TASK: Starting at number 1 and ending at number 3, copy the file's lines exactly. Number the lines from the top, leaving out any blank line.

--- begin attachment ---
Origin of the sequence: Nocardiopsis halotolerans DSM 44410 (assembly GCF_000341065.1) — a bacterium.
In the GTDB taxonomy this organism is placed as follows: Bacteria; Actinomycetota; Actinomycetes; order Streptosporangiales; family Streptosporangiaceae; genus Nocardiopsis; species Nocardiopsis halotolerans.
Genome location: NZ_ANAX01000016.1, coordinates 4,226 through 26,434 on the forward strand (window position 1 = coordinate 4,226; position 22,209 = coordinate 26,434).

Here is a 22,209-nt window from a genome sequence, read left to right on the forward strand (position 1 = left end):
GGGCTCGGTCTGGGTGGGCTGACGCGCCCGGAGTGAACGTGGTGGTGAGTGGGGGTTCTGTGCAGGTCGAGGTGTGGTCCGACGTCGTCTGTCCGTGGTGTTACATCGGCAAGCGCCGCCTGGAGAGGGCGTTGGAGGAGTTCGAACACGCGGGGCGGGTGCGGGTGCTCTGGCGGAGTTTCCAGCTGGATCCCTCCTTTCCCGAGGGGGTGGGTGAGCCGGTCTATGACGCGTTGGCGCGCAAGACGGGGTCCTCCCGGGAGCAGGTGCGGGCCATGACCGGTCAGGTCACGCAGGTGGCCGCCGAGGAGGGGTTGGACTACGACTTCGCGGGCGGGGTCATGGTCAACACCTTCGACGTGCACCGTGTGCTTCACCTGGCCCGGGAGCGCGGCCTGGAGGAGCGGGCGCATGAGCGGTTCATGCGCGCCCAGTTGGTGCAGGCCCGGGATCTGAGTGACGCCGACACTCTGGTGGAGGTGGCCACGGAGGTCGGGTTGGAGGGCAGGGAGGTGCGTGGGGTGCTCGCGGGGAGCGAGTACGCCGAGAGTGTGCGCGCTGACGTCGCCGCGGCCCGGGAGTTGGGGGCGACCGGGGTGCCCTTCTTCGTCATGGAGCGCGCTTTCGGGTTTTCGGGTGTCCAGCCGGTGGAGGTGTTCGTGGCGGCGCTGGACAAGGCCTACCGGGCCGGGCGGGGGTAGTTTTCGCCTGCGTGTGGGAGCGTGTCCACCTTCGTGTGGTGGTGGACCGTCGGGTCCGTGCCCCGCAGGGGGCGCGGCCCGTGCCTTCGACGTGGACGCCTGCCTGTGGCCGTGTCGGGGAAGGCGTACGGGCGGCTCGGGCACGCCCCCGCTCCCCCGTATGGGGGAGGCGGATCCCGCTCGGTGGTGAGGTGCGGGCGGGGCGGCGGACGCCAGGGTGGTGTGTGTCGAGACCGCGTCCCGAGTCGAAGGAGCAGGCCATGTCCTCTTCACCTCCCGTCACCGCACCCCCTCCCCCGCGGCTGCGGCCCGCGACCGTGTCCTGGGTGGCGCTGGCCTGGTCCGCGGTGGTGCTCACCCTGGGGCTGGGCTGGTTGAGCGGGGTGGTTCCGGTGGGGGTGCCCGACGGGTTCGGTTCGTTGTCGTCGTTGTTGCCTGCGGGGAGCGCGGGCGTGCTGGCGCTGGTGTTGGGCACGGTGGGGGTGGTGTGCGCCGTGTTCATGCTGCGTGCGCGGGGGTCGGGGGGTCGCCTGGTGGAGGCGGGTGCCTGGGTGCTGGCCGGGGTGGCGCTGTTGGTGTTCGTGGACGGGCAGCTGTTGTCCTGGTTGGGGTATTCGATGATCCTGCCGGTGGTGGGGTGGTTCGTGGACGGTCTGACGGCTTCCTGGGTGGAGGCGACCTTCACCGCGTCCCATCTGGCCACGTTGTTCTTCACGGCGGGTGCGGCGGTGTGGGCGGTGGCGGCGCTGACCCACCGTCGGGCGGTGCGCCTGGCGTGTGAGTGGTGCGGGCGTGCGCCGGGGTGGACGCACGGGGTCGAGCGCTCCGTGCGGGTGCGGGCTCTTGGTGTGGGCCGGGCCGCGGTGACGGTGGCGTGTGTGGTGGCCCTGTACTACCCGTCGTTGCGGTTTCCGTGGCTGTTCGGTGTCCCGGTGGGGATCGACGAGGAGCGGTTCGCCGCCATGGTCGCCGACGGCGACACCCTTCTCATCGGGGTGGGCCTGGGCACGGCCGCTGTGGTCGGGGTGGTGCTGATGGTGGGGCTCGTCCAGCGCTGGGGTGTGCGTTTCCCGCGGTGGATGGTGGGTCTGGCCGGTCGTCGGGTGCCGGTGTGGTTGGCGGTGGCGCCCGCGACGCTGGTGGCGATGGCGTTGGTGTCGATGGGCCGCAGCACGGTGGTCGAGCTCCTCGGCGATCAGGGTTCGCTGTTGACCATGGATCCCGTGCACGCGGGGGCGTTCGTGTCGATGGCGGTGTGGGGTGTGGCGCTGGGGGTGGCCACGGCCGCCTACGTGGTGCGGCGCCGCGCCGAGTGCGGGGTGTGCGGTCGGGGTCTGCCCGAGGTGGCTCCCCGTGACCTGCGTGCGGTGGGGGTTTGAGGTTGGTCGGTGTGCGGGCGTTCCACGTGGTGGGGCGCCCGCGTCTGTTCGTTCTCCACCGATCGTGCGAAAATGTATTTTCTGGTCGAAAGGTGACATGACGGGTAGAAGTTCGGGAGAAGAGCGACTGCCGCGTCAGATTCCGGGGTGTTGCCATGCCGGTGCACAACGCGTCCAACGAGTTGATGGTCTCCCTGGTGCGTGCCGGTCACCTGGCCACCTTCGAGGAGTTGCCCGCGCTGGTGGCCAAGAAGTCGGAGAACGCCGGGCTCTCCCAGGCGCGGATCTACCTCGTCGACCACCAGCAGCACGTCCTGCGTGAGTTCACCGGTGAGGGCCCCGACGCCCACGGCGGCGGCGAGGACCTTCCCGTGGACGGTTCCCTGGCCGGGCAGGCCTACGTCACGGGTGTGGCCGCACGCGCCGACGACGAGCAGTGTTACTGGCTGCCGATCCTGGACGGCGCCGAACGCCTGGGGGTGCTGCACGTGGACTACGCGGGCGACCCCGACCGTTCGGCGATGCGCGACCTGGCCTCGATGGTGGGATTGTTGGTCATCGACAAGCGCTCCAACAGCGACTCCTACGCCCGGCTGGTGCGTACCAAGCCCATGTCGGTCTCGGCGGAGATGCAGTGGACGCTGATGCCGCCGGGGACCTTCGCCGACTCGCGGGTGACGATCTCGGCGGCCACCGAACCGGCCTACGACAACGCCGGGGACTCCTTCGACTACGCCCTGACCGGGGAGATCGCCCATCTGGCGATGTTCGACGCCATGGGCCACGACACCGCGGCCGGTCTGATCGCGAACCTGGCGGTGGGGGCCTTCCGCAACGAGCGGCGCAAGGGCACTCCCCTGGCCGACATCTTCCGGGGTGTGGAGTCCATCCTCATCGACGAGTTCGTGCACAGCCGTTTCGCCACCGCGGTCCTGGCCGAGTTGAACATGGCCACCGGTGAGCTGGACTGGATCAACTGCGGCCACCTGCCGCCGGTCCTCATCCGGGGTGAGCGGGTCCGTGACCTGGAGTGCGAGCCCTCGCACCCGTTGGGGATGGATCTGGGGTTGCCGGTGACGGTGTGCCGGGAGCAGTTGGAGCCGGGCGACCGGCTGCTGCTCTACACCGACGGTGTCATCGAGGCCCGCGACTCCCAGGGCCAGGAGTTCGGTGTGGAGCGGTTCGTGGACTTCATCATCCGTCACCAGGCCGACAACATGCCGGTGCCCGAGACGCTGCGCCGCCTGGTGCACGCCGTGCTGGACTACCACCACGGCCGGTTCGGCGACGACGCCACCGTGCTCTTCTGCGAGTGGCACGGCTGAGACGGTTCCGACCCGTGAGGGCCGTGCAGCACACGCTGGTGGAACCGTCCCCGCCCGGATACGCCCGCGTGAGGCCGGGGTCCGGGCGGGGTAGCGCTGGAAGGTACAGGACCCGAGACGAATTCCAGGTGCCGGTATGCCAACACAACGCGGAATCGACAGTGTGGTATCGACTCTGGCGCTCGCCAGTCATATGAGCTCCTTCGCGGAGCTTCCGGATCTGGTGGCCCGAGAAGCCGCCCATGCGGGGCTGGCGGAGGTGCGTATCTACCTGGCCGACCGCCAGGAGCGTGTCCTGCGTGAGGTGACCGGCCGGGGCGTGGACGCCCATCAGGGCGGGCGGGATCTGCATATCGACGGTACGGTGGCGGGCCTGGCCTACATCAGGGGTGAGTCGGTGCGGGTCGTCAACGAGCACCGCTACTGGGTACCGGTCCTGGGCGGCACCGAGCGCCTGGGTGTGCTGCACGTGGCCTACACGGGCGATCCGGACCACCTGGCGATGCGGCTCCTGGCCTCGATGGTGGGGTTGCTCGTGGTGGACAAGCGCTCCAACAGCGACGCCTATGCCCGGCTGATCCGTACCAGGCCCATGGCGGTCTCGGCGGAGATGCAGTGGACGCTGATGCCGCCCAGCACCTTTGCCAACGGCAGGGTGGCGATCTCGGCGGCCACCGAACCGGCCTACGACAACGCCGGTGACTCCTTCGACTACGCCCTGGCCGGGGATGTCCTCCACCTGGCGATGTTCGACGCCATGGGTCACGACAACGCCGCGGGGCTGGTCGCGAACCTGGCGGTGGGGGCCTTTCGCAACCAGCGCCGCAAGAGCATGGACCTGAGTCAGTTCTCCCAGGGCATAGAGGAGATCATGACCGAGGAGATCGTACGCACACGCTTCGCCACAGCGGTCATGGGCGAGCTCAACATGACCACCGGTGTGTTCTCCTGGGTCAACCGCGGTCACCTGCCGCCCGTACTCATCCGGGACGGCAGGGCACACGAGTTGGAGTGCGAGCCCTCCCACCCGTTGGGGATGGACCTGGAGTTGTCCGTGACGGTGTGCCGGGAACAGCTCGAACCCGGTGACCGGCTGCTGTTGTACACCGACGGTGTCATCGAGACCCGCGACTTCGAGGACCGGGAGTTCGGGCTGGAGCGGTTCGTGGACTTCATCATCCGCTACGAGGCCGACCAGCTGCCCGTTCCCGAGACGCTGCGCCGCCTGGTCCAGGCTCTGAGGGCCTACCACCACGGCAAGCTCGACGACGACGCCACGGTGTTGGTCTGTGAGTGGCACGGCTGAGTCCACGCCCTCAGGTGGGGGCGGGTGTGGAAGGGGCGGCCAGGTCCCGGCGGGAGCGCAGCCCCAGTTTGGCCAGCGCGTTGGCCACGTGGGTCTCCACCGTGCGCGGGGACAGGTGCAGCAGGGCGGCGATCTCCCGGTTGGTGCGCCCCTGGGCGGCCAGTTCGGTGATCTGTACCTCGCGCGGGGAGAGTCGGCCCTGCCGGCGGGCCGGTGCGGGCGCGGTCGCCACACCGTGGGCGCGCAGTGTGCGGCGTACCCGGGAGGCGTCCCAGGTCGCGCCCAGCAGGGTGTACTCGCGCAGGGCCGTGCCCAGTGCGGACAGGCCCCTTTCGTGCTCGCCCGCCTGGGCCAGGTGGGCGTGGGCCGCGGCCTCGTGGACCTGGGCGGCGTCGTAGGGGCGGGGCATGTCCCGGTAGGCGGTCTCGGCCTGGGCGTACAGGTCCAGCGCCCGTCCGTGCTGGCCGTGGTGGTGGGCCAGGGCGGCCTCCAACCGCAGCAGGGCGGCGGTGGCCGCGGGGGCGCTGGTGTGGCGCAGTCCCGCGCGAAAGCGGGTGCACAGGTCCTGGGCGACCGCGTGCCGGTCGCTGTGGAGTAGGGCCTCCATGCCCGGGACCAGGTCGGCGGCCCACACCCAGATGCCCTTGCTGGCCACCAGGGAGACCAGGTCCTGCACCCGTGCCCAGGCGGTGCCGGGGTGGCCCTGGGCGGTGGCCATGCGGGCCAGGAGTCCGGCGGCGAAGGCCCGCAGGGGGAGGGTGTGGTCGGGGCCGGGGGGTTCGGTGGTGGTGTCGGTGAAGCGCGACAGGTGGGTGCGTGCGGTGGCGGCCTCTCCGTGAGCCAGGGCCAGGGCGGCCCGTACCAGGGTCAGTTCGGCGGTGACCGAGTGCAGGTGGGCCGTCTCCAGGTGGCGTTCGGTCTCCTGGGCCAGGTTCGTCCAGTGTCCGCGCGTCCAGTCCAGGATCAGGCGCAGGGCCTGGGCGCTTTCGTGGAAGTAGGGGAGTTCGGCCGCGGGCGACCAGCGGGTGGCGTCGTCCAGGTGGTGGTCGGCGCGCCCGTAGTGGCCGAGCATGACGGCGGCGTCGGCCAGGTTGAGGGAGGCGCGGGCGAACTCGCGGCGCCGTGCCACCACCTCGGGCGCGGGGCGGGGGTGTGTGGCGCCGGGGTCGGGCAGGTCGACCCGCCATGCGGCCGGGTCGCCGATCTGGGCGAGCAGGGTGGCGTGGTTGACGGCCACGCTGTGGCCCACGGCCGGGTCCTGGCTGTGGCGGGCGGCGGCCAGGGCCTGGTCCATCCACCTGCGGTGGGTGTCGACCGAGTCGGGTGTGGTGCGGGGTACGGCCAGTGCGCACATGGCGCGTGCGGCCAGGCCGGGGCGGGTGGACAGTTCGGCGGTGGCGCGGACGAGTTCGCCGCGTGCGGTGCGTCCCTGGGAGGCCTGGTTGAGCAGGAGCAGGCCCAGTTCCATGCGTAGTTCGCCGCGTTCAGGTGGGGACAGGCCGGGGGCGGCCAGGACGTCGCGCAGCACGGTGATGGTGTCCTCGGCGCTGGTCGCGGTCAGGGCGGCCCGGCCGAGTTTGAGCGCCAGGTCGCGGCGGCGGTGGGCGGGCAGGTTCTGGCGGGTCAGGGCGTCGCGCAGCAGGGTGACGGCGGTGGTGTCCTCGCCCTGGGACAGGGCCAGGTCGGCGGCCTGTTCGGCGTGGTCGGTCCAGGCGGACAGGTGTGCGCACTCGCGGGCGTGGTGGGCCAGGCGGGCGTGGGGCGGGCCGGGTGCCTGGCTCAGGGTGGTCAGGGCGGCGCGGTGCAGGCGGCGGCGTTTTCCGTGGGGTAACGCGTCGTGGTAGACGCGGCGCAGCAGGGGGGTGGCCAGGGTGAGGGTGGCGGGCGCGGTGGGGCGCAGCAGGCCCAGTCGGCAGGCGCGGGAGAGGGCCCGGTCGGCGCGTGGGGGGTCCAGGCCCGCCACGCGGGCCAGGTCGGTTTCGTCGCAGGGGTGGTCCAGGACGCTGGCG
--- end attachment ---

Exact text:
Origin of the sequence: Nocardiopsis halotolerans DSM 44410 (assembly GCF_000341065.1) — a bacterium.
In the GTDB taxonomy this organism is placed as follows: Bacteria; Actinomycetota; Actinomycetes; order Streptosporangiales; family Streptosporangiaceae; genus Nocardiopsis; species Nocardiopsis halotolerans.
Genome location: NZ_ANAX01000016.1, coordinates 4,226 through 26,434 on the forward strand (window position 1 = coordinate 4,226; position 22,209 = coordinate 26,434).